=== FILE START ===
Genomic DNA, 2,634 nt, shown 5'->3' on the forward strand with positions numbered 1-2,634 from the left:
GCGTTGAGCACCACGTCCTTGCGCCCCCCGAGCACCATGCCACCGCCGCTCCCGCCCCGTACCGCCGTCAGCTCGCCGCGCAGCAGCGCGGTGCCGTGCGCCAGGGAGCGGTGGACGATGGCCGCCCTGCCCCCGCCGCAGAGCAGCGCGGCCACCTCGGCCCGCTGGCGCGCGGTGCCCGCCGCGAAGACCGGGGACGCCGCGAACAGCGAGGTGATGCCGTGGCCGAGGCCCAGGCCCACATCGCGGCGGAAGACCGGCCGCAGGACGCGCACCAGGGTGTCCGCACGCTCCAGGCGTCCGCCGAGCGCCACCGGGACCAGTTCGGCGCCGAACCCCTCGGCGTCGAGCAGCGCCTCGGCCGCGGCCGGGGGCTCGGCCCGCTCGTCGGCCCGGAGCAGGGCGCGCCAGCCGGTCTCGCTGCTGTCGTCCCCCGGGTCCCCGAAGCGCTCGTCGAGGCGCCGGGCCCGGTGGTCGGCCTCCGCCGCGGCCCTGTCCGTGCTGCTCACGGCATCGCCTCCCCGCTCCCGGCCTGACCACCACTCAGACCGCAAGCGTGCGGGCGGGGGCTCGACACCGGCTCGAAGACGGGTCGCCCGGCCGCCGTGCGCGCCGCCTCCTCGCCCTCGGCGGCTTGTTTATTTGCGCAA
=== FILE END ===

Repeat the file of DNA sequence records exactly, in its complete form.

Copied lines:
Genomic DNA, 2,634 nt, shown 5'->3' on the forward strand with positions numbered 1-2,634 from the left:
GCGTTGAGCACCACGTCCTTGCGCCCCCCGAGCACCATGCCACCGCCGCTCCCGCCCCGTACCGCCGTCAGCTCGCCGCGCAGCAGCGCGGTGCCGTGCGCCAGGGAGCGGTGGACGATGGCCGCCCTGCCCCCGCCGCAGAGCAGCGCGGCCACCTCGGCCCGCTGGCGCGCGGTGCCCGCCGCGAAGACCGGGGACGCCGCGAACAGCGAGGTGATGCCGTGGCCGAGGCCCAGGCCCACATCGCGGCGGAAGACCGGCCGCAGGACGCGCACCAGGGTGTCCGCACGCTCCAGGCGTCCGCCGAGCGCCACCGGGACCAGTTCGGCGCCGAACCCCTCGGCGTCGAGCAGCGCCTCGGCCGCGGCCGGGGGCTCGGCCCGCTCGTCGGCCCGGAGCAGGGCGCGCCAGCCGGTCTCGCTGCTGTCGTCCCCCGGGTCCCCGAAGCGCTCGTCGAGGCGCCGGGCCCGGTGGTCGGCCTCCGCCGCGGCCCTGTCCGTGCTGCTCACGGCATCGCCTCCCCGCTCCCGGCCTGACCACCACTCAGACCGCAAGCGTGCGGGCGGGGGCTCGACACCGGCTCGAAGACGGGTCGCCCGGCCGCCGTGCGCGCCGCCTCCTCGCCCTCGGCGGCTTGTTTATTTGCGCAA